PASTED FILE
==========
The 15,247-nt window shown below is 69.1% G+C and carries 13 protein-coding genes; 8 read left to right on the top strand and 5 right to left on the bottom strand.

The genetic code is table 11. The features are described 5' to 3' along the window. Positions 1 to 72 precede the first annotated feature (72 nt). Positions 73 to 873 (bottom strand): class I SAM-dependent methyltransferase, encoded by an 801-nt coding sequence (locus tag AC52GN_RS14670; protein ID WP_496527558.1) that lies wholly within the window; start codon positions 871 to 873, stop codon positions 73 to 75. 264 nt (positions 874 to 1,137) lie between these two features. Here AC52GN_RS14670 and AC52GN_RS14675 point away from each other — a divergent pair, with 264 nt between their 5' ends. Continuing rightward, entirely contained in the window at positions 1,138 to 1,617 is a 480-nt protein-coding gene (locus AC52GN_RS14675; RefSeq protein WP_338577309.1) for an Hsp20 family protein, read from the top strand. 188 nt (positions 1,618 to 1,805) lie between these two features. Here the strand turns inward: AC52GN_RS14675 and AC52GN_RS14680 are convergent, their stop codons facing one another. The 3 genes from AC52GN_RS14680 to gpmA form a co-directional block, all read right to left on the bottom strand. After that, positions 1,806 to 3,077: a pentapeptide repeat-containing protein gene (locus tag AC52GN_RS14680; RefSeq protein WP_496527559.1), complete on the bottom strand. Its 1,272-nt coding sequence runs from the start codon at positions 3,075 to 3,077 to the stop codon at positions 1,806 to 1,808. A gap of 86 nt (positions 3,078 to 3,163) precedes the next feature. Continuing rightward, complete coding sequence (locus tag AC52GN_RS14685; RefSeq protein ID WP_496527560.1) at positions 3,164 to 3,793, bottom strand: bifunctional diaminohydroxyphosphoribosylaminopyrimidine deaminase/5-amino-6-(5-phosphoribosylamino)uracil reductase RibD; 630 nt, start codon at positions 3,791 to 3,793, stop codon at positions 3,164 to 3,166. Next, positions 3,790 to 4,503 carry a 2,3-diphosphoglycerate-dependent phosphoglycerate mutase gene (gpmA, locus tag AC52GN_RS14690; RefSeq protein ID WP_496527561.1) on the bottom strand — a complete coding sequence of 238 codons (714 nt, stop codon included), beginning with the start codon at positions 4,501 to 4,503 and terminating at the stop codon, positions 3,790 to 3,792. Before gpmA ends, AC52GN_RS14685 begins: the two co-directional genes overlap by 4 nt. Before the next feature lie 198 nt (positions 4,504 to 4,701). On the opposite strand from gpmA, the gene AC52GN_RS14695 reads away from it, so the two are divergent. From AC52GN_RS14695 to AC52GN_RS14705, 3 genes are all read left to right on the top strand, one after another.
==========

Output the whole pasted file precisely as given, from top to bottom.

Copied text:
The 15,247-nt window shown below is 69.1% G+C and carries 13 protein-coding genes; 8 read left to right on the top strand and 5 right to left on the bottom strand.

The genetic code is table 11. The features are described 5' to 3' along the window. Positions 1 to 72 precede the first annotated feature (72 nt). Positions 73 to 873 (bottom strand): class I SAM-dependent methyltransferase, encoded by an 801-nt coding sequence (locus tag AC52GN_RS14670; protein ID WP_496527558.1) that lies wholly within the window; start codon positions 871 to 873, stop codon positions 73 to 75. 264 nt (positions 874 to 1,137) lie between these two features. Here AC52GN_RS14670 and AC52GN_RS14675 point away from each other — a divergent pair, with 264 nt between their 5' ends. Continuing rightward, entirely contained in the window at positions 1,138 to 1,617 is a 480-nt protein-coding gene (locus AC52GN_RS14675; RefSeq protein WP_338577309.1) for an Hsp20 family protein, read from the top strand. 188 nt (positions 1,618 to 1,805) lie between these two features. Here the strand turns inward: AC52GN_RS14675 and AC52GN_RS14680 are convergent, their stop codons facing one another. The 3 genes from AC52GN_RS14680 to gpmA form a co-directional block, all read right to left on the bottom strand. After that, positions 1,806 to 3,077: a pentapeptide repeat-containing protein gene (locus tag AC52GN_RS14680; RefSeq protein WP_496527559.1), complete on the bottom strand. Its 1,272-nt coding sequence runs from the start codon at positions 3,075 to 3,077 to the stop codon at positions 1,806 to 1,808. A gap of 86 nt (positions 3,078 to 3,163) precedes the next feature. Continuing rightward, complete coding sequence (locus tag AC52GN_RS14685; RefSeq protein ID WP_496527560.1) at positions 3,164 to 3,793, bottom strand: bifunctional diaminohydroxyphosphoribosylaminopyrimidine deaminase/5-amino-6-(5-phosphoribosylamino)uracil reductase RibD; 630 nt, start codon at positions 3,791 to 3,793, stop codon at positions 3,164 to 3,166. Next, positions 3,790 to 4,503 carry a 2,3-diphosphoglycerate-dependent phosphoglycerate mutase gene (gpmA, locus tag AC52GN_RS14690; RefSeq protein ID WP_496527561.1) on the bottom strand — a complete coding sequence of 238 codons (714 nt, stop codon included), beginning with the start codon at positions 4,501 to 4,503 and terminating at the stop codon, positions 3,790 to 3,792. Before gpmA ends, AC52GN_RS14685 begins: the two co-directional genes overlap by 4 nt. Before the next feature lie 198 nt (positions 4,504 to 4,701). On the opposite strand from gpmA, the gene AC52GN_RS14695 reads away from it, so the two are divergent. From AC52GN_RS14695 to AC52GN_RS14705, 3 genes are all read left to right on the top strand, one after another.